Urban fantasy is getting a bit stale as a genre, though I still love most of the long-running and super popular series, so I was surprised to stumble across a new urban fantasy series with several books in it that I hadn't heard of. Nice Dragons Finish Last and subsequent books center around the “Detroit Free Zone.” There are gods and powerful dragons and fae and really the point of it all is the recurring motif that being a good person is worthwhile, and that family is complicated.

There’s not a lot of high concept exciting stuff in terms of the premise, but I enjoyed all of the stories and sometimes that’s what matters — none of it made me want to put the book down in disgust, and lest you think I am damning it with faint praise, the same cannot be said of many other things I read and am not mentioning here, especially the series I stopped after book 5 because of how frequently the resolution of critical subplots would get glossed over midway through a book with something like “and the rest of what happened on this day is covered in a novella called…” and it was literally that blatant. I don’t mind a side story getting covered in a novella that takes place between books, chronologically (Ilona Andrews does a great job with this) but these were literally like chunks taken out of the middle of the story, for main-line events that mattered for the plot. Incredibly frustrating, and something Rachel Aaron never did to me ;)

Erin Ampersand

Apocalypse Parenting is a fantastic series, one of the very few stories I’ve ever read that not only has a parent for a protagonist but actually centers the challenges of parenting young children in a way that is exciting and low-key educational. The protagonist’s husband is away on a work trip when the planet is suddenly invaded by aliens bent on turning Earth into a reality TV show for the universe — complete with nanobot-powered “magic” powers and “novelty points” for particularly interesting participants. The show doesn’t end until humanity “captures” a set amount of territory… or has its population reduced by 95%. And they do mean the entire population — the protagonist’s three children, including a toddler, are forced to participate in the game, along with the pregnant, elderly and newborn.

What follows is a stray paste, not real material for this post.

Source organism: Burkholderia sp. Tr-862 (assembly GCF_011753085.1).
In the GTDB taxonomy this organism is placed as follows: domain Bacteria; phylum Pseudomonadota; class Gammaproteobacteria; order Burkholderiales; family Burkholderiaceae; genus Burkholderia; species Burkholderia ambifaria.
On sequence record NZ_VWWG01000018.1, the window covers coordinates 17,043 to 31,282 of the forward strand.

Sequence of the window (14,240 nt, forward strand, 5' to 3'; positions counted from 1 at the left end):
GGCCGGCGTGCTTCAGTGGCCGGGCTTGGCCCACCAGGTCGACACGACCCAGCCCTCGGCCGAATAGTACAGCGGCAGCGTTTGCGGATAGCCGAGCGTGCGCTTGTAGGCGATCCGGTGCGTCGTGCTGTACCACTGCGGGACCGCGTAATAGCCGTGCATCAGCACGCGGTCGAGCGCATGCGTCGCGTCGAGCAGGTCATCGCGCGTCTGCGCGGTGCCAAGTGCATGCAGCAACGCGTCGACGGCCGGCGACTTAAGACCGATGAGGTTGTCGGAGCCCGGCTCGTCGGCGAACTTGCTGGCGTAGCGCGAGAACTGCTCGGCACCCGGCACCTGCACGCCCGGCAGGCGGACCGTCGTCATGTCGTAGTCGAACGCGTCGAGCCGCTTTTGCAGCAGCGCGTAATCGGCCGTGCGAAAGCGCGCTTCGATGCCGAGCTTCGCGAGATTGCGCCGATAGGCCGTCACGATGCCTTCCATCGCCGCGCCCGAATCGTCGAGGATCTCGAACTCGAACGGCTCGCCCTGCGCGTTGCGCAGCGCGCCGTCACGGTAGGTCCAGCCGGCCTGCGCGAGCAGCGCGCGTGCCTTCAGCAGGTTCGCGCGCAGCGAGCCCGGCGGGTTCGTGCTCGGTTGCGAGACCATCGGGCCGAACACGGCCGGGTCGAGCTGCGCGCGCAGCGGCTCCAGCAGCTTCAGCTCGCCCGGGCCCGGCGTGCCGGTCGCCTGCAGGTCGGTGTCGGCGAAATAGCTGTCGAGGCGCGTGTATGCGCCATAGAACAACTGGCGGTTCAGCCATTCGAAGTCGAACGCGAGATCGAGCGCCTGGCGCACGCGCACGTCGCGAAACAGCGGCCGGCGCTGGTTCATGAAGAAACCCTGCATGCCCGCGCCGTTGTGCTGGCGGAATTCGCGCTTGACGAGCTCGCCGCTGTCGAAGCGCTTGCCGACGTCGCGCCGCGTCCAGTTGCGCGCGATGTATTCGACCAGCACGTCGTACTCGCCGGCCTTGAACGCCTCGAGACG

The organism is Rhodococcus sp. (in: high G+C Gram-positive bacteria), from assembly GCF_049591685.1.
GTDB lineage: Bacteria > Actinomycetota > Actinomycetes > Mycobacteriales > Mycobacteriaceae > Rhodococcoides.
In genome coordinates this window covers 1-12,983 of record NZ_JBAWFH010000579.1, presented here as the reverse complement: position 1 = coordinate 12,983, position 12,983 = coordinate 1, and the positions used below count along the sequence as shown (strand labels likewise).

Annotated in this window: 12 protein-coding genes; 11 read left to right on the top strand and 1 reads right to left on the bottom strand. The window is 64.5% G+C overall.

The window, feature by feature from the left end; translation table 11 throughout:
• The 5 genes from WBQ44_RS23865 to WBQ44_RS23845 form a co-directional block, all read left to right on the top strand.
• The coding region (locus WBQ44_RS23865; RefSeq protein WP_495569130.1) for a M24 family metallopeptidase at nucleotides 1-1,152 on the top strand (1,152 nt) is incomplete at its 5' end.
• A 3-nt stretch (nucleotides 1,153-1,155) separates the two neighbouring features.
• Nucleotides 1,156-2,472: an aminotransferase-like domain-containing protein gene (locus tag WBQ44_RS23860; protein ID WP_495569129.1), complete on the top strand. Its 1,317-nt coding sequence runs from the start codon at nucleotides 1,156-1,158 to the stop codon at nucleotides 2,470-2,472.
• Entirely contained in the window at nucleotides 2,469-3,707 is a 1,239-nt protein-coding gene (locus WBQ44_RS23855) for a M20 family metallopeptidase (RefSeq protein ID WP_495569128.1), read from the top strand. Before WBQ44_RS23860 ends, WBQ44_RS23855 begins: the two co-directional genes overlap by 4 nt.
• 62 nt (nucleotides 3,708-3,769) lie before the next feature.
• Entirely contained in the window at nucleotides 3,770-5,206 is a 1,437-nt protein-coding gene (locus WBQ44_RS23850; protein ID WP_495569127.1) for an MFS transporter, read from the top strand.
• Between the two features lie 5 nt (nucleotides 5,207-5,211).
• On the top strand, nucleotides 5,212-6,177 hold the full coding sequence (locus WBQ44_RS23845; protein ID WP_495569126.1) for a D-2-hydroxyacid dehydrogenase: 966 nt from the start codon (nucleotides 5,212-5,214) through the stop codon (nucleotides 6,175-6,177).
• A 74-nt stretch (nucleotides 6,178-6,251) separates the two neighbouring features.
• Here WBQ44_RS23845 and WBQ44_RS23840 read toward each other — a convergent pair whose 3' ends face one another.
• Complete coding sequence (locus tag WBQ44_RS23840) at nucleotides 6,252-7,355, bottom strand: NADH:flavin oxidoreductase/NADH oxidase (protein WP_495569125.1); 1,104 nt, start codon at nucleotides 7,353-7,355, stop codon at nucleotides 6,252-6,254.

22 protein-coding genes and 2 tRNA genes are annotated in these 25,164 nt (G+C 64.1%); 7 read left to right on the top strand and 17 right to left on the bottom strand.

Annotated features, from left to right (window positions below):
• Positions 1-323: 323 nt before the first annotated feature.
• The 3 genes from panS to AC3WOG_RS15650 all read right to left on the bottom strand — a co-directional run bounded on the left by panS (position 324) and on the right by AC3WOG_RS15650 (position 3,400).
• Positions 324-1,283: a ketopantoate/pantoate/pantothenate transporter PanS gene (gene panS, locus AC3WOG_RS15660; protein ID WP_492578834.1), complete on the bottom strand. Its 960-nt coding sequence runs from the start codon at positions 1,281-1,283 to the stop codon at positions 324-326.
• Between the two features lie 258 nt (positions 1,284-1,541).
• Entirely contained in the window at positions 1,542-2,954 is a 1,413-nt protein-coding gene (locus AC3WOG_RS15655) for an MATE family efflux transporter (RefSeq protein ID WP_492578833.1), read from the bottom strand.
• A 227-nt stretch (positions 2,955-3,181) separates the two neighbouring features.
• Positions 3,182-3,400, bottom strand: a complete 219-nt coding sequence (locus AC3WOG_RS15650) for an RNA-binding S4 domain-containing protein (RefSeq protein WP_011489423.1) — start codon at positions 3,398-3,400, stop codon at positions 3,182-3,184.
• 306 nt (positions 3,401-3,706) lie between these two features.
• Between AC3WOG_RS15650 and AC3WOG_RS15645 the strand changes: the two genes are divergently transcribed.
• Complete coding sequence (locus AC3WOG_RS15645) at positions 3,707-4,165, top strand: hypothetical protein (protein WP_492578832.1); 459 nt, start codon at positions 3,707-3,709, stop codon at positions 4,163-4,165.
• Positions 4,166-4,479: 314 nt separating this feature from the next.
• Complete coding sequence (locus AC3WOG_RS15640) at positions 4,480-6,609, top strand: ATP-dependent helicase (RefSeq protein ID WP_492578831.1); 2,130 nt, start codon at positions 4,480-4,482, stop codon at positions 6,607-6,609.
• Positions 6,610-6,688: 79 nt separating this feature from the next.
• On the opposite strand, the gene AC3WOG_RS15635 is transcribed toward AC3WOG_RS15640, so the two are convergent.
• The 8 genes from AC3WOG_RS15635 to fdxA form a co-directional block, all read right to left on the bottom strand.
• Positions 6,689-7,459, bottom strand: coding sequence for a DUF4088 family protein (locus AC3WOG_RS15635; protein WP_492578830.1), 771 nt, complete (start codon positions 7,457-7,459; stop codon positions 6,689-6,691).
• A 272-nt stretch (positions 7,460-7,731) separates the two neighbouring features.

It’s (conceptually) brutal and infuriating, although the prose doesn't really make the reader feel that way, which I appreciate. The protagonist isn't necessarily upbeat, but she's determined to keep her family functioning, and humanity focused on the real enemy (the aliens forcing them to do this) instead of fighting each other for prizes and glory. As such, the story itself manages to be relatively lighthearted and is more relatable than anything. Most of the focus is on the challenges of getting kids under ten to make good choices, and how sometimes other people in society make that hard.